November 5, 2007: This website is an archive of the former website, traprockpeace.org, which was created 10 years ago by Charles Jenks. It became one of the most populace sites in the US, and an important resource on the antiwar movement, student activism, 'depleted' uranium and other topics. Jenks authored virtually all of its web pages and multimedia content (photographs, audio, video, and pdf files. As the author and registered owner of that site, his purpose here is to preserve an important slice of the history of the grassroots peace movement in the US over the past decade. He is maintaining this historical archive as a service to the greater peace movement, and to the many friends of Traprock Peace Center. Blogs have been consolidated and the calendar has been archived for security reasons; all other links remain the same, and virtually all blog content remains intact.THIS SITE DOES NOT REFLECT THE CURRENT AND ONGOING WORK OF TRAPROCK PEACE CENTER, which has reorganized its board and moved to Greenfield, Mass. To contact Traprock Peace Center, call 413-773-7427 or email. We'll post a link to its new website when it goes online. Charles Jenks is posting new material to PeaceJournal.org, a multimedia blog and resource center. You may contact him by email.
"Protecting Our Civil Liberties: The Core of Democracy"
The July 25-26, 2003 conference - "Protecting Our Civil Liberties: The Core of Democracy" - brought national and regional authorities together for a weekend of workshops on protecting civil liberties.
See photo albums of the Friday night and Saturday sessions.
New: Closing songs by Tom Neilson.
Also see press coverage and Press Release
Fifteen local and national groups joined G.C.C. and Traprock as co-sponsors: Interfaith Council of Franklin County, W. Mass A.C.L.U., All Soul’s Church Social Action Committee, Conscious Communications Institute, Amherst Human Rights Commission, Peace Development Fund, Charboneau Learning Center, Pax Christi USA, SAGE Committee, World Learning/School for International Training, W. Mass A.F.S.C., the Greensboro Justice Fund, Sierra Club Massachusetts Chapter and the New England Coalition for Sustainable Population.
Speakers - Audio and other Resources
Frank Serpico - a former NYC detective, whistle blower, and advocate for high principles in public service. Serpico's story was made famous by the movie titled, "Serpico." As an honest detective in a police department corrupted by kick-backs from drug dealers, he survived a shoot out to testify and try to reform one of the nation's largest offices of law enforcement.
Christopher H. Pyle - Prize-winning journalist and professor of politics, Pyle blew the whistle on US Army's spying on civilians during the Vietnam War. He later worked with Senator Sam Ervin, Jr.'s Judiciary Sub-Committee on Constitutional Rights, and the Senate Committee on Government Relations. He helped write the PrivacyAct in 1974. His articles have been published in hundreds of newspapers including the New York Times, LA Times, Washington Post, Washington Times, and Wall Street Journal.
Remarks on Patriot Acts I and II (pdf file)
Prepared remarks for July 15 (pdf file)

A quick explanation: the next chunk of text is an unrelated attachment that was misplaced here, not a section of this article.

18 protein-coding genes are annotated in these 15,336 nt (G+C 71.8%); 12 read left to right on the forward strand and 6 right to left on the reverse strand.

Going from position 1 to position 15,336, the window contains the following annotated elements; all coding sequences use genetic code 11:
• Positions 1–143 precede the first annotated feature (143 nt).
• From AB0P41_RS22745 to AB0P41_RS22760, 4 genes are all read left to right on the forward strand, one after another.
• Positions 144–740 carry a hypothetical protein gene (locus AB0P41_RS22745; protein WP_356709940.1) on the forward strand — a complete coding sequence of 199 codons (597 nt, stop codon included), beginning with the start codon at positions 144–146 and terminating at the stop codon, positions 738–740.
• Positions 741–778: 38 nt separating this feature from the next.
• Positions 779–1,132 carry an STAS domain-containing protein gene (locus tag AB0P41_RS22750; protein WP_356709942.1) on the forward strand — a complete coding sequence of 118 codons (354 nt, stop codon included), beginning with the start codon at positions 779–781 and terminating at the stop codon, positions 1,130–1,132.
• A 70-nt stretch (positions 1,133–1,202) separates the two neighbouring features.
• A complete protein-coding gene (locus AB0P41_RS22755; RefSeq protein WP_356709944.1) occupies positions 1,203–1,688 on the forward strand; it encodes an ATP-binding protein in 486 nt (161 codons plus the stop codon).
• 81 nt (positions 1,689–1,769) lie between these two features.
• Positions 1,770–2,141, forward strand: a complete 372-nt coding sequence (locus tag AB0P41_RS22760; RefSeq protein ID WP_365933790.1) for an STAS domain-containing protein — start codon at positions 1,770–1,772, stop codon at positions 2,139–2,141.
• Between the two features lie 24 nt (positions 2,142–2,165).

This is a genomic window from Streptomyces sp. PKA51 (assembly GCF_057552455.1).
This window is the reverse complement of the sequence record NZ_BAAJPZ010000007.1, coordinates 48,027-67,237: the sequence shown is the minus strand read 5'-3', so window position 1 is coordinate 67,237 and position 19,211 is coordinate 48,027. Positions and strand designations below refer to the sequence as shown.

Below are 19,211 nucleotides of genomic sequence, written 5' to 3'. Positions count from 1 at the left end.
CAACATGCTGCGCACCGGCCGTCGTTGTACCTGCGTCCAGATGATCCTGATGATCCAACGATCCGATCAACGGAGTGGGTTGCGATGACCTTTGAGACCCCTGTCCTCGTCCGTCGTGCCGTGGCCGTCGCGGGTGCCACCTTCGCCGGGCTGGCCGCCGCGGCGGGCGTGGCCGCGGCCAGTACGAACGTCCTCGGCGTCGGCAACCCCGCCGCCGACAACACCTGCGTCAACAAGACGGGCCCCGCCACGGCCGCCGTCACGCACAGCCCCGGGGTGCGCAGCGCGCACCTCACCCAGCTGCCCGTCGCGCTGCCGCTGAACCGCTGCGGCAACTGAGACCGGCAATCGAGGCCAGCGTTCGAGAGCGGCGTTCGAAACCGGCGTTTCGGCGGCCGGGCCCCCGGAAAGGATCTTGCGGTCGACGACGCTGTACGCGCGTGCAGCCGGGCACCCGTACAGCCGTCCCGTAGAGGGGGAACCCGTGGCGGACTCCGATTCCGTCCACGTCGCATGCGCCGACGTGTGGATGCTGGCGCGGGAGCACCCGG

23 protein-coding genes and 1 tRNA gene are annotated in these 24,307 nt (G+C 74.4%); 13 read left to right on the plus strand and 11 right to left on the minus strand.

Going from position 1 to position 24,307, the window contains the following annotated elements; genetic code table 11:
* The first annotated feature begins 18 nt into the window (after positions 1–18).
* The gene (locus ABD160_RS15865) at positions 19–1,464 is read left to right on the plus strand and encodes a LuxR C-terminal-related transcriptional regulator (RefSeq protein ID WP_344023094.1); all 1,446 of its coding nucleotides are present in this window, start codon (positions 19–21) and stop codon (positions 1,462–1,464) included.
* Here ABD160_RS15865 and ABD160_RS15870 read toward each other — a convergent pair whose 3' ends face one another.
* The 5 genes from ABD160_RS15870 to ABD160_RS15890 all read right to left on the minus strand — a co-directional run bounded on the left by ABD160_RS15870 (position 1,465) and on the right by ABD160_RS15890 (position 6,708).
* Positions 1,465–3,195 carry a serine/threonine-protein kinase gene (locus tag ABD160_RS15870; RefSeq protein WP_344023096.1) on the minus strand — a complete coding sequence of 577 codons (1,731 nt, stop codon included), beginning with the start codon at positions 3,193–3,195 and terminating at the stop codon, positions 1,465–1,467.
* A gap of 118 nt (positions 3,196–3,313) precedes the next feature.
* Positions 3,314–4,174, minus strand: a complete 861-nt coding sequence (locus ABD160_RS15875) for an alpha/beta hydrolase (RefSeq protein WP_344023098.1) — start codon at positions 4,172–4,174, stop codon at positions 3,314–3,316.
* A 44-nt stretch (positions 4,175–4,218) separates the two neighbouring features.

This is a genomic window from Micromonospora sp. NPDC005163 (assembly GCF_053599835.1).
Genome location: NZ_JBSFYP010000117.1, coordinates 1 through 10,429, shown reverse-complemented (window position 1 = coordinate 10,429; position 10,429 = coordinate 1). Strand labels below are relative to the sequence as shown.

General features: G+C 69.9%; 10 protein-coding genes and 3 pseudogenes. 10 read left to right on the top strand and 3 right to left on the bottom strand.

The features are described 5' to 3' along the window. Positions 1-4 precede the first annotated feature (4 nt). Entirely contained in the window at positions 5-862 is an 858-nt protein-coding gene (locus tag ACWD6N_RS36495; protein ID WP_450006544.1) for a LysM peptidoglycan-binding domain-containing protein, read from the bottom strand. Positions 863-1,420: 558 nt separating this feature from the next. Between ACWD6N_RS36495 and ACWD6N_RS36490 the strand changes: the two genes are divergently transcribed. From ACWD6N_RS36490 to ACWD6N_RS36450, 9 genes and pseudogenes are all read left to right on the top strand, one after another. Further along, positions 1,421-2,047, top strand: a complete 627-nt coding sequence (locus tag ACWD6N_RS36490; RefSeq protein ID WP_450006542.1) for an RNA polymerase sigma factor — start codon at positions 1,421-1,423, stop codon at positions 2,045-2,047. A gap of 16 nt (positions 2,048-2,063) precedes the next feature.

Irvine Sobelman - co-fonder of the Bill of Rights Defense Committee - bordc.org. BORDC has helped cities and towns throughout the nation pass resolutions to preserve civil liberties and reject the Patriot Act. At last count, 141 municipalities and several states have passed resolutions, affecting 17 million people.
July 26, 2003 - Interview with Sunny Miller (mp3)
C. William Michaels -attorney and author of "No Greater Threat, America After September 11th and the Rise of a National Security State." He was a co-founder of Pax Christi in Baltimore. He calls upon citizens and religious communities to consider the 12 characteristics of a national security state and asks them to examine where our nation is headed.
Bill Newman - is the Director of the Western Mass Regional Office of the American Civil Liberties Union. Newman is a speaker who deftly uses wit and humor while addressing a wide- range of issues from military tribunals to the loss of basic, legal due process.
Mahsa Khanbabai - pro-bono attorney for the Political Asylum/Immigration Representation (PAIR ) Project in Boston. Khanbababai was born in Iran, raised in western Massachusetts and graduated cum laude form Albany Law Schol in 1998. She is a member of the Massachusetts Governor's Advisory Council on Refugees and Immigrants and has dedicated her career to immigration and naturalization issues.
Sut Jhally - professor of communication at the University of Massachusetts at Amherst, and founder and executive director of The Media Education Foundation in Northampton. He is one of the most popular teachers at the University of Massachusetts. Over the past ten years, Jhally has been the executive producer of more than twenty videos produced and distributed by the Media Education Foundation. He is co-editor of Cultural Politics in Contemporary America and has written broadly on issues of popular representation.
We regret that we do not have audio of Sut Jhally from the conference. The tape ran out during the taping of the panel on July 26th. We then taped his workshop but were not satisfied with the technical quality of the recording. We hope to interivew him and post it here.
Page created August 19, 2003 by Charlie Jenks; all photos © 2003 Charlie Jenks.